Goodwin RD, Hoven CW: Bipolar-panic comorbidity in the general population: prevalence and associated morbidity. Journal of Affective Disorders 70:27—33, 2002
 
George EL, Miklowitz DJ, Richards JA, et al: The comorbidity of bipolar disorder and axis II personality disorders: prevalence and clinical correlates. Bipolar Disorder 5:115—122, 2003
 
Keck PE, McElroy SL, Strackowski SM, et al: 12-month outcome of patients with bipolar disorder following hospitalization for a major or mixed episode. American Journal of Psychiatry 155:646—652, 1998
 
Keck PE, McElroy SL: Bipolar disorder, obesity, and pharmacotherapy-associated weight gain. Journal of Clinical Psychiatry 64:1426—1435, 2003
 
Wozniak J, Biederman J, Monuteaux MC, et al: Parsing the comorbidity between bipolar disorder and anxiety disorders: a familial risk analysis. Journal of Child and Adolescent Psychopharmacology 12:101—111, 2002
 
Wyatt RJ, Henter I: An economic evaluation of manic-depressive illness, 1991. Social Psychiatry and Psychiatric Epidemiology 30:213—219, 1995
 
Begley CE, Annegers JF, Swann AC, et al: The lifetime cost of bipolar disorder in the US: an estimate for new cases in 1998. Pharmacoeconomics 19:483—495, 2001
 
Gupta DR, Guest JF: Annual cost of bipolar disorder to UK society. Journal of Psychiatry 180:227—233, 2002
 
Stender M, Bryant-Comstock L, Phillips S: Medical resource use among patients treated for bipolar disorder: a retrospective, cross-sectional, descriptive analysis. Clinical Therapeutics 24:1668—1676, 2002
 
Simon GE, Unützer J: Health care utilization and costs among patients treated for bipolar disorder in an insured population. Psychiatric Services 50:1303—1308, 1999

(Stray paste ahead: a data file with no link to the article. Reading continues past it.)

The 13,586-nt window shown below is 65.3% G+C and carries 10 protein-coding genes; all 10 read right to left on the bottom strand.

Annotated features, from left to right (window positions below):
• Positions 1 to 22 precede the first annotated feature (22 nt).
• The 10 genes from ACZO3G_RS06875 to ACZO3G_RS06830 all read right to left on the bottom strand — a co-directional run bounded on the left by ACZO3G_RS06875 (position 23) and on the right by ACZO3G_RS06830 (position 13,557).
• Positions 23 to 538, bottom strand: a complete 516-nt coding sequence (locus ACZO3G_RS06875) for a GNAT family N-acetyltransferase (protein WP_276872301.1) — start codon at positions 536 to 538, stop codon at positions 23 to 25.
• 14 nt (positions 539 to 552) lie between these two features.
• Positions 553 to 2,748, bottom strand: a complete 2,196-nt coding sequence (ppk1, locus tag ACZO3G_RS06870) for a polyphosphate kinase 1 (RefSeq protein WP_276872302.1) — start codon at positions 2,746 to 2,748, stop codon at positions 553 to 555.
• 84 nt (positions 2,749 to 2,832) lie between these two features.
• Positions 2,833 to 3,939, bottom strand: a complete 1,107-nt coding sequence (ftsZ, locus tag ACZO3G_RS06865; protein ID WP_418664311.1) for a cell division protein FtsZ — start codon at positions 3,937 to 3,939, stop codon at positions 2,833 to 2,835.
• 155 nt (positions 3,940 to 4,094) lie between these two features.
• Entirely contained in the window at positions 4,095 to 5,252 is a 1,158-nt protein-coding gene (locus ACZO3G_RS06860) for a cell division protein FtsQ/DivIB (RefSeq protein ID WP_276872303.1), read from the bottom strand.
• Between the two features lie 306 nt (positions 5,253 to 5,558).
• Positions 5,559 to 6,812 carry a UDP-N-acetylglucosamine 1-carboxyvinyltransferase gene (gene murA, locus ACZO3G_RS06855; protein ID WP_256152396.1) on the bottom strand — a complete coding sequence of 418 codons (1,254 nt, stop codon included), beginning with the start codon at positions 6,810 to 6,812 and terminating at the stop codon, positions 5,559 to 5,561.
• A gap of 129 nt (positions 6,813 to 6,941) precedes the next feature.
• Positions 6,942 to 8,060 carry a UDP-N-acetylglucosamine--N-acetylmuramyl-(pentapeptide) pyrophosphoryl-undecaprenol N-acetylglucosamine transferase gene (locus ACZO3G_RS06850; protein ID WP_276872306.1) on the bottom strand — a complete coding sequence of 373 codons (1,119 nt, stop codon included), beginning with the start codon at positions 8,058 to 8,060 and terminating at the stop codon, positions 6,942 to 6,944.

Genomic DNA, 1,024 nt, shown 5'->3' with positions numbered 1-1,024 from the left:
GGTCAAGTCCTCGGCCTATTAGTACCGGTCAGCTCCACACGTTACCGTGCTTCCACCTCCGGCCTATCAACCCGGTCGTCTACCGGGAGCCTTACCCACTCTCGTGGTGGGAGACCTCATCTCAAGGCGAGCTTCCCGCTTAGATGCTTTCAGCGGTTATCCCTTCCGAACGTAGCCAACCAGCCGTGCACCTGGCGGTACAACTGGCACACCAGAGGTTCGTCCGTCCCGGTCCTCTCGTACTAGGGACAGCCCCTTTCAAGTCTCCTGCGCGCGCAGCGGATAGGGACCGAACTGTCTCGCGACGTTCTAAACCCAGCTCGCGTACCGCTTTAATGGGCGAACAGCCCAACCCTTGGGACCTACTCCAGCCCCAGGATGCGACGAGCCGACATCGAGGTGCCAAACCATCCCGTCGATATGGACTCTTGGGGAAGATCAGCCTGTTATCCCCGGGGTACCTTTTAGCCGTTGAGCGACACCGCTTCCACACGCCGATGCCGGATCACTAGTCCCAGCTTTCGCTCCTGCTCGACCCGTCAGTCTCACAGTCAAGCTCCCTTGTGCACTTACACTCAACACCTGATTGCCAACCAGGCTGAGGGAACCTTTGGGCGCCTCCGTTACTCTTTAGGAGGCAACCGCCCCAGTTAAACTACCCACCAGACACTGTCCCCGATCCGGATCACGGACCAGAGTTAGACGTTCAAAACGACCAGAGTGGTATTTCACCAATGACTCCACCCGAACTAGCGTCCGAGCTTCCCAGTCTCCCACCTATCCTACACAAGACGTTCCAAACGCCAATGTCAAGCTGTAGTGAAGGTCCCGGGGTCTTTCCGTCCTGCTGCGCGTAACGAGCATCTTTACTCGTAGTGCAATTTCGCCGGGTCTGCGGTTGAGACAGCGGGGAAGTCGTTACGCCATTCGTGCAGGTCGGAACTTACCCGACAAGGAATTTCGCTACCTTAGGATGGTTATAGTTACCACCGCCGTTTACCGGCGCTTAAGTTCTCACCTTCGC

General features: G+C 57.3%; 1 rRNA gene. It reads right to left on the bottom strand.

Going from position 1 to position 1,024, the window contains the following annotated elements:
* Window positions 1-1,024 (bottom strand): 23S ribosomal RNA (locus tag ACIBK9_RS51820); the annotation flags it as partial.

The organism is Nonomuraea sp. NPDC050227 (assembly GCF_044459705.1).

Koyanagi C, Forguer S, Alfano E: Medicaid policies to contain psychiatric drug costs. Health Affairs 24:536—544, 2005
 
Heisler M, DeMonner SM, Billi JE, et al: Medicaid managed care: are academic medical centers penalized by attracting patients with high-cost conditions? American Journal of Managed Care 9:19—29, 2003
 
Li J, McCombs JS, Stimmel GL: Cost of treating bipolar disorder in the California Medicaid (Medi-Cal) program. Journal of Affective Disorders 71:131—139, 2002
 
Keck PE, McElroy SC: Treatment of bipolar disorder, in American Psychiatric Association Textbook of Psychopharmacology, 3rd edition. Edited by Schatzberg AF, Nemeroff CB. Arlington, Va, American Psychiatric Publishing, 2004
 
Keck PE Jr, Marcus R, Tourkodimitris S, et al: A placebo-controlled, double-blind study of the efficacy and safety of aripiprazole in patients with acute bipolar mania. American Journal of Psychiatry 160:1651—1658, 2003
 
Blanco C, Laje G, Olfson M, et al: Trends in the treatment of bipolar disorder by outpatient psychiatrists. American Journal of Psychiatry 159:1005—1010, 2002
 
Guo JJ, Gibson JT, Gropper DM, et al: Empiric investigation on direct costs-of-illness and healthcare utilization of Medicaid patients with diabetes mellitus. American Journal of Managed Care 4:1433—1446, 1998
 
Guo JJ, Keck PE, Corey-Lisle PK, et al: Diabetes mellitus associated with antipsychotic use among patients with bipolar disorders: a retrospective, population-based case-control study. Journal of Clinical Psychiatry 67:1055—1061, 2006
 
Strom BL, Carson JL, Halpern AC, et al: A population-based study of Stevens-Johnson syndrome: incidence and antecedent drug exposures. Archives of Dermatology 127:831—838, 1991
 
Consumer Price Index for all urban consumers 1998, 1999, 2000, 2001, 2002. Washington DC, US Department of Labor, Bureau of Labor Statistics. Available at www.bls.gov
 
Bureau of Labor Statistics. Medical care inflation continues to rise. Washington DC, US Department of Labor, Bureau of Labor Statistics, May 29, 2001. Available at www.bls.gov/opub/ted/2001
 
Hilty DM, Brady KT, Hales RE: A review of bipolar disorder among adults. Psychiatric Services 50:201—213, 1999
 
Austin PC, Ghali WA, Tu JV: A comparison of several regression models for analyzing cost of CABG surgery. Statistics in Medicine 22:2799—2815, 2003